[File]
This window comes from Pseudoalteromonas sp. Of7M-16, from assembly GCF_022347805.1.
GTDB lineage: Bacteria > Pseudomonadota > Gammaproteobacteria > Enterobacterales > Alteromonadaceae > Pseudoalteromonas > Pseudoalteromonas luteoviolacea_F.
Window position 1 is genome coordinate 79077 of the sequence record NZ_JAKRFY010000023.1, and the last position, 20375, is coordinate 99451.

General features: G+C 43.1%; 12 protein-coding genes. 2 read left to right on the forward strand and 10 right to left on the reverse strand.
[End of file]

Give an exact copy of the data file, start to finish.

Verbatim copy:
This window comes from Pseudoalteromonas sp. Of7M-16, from assembly GCF_022347805.1.
GTDB lineage: Bacteria > Pseudomonadota > Gammaproteobacteria > Enterobacterales > Alteromonadaceae > Pseudoalteromonas > Pseudoalteromonas luteoviolacea_F.
Window position 1 is genome coordinate 79077 of the sequence record NZ_JAKRFY010000023.1, and the last position, 20375, is coordinate 99451.

General features: G+C 43.1%; 12 protein-coding genes. 2 read left to right on the forward strand and 10 right to left on the reverse strand.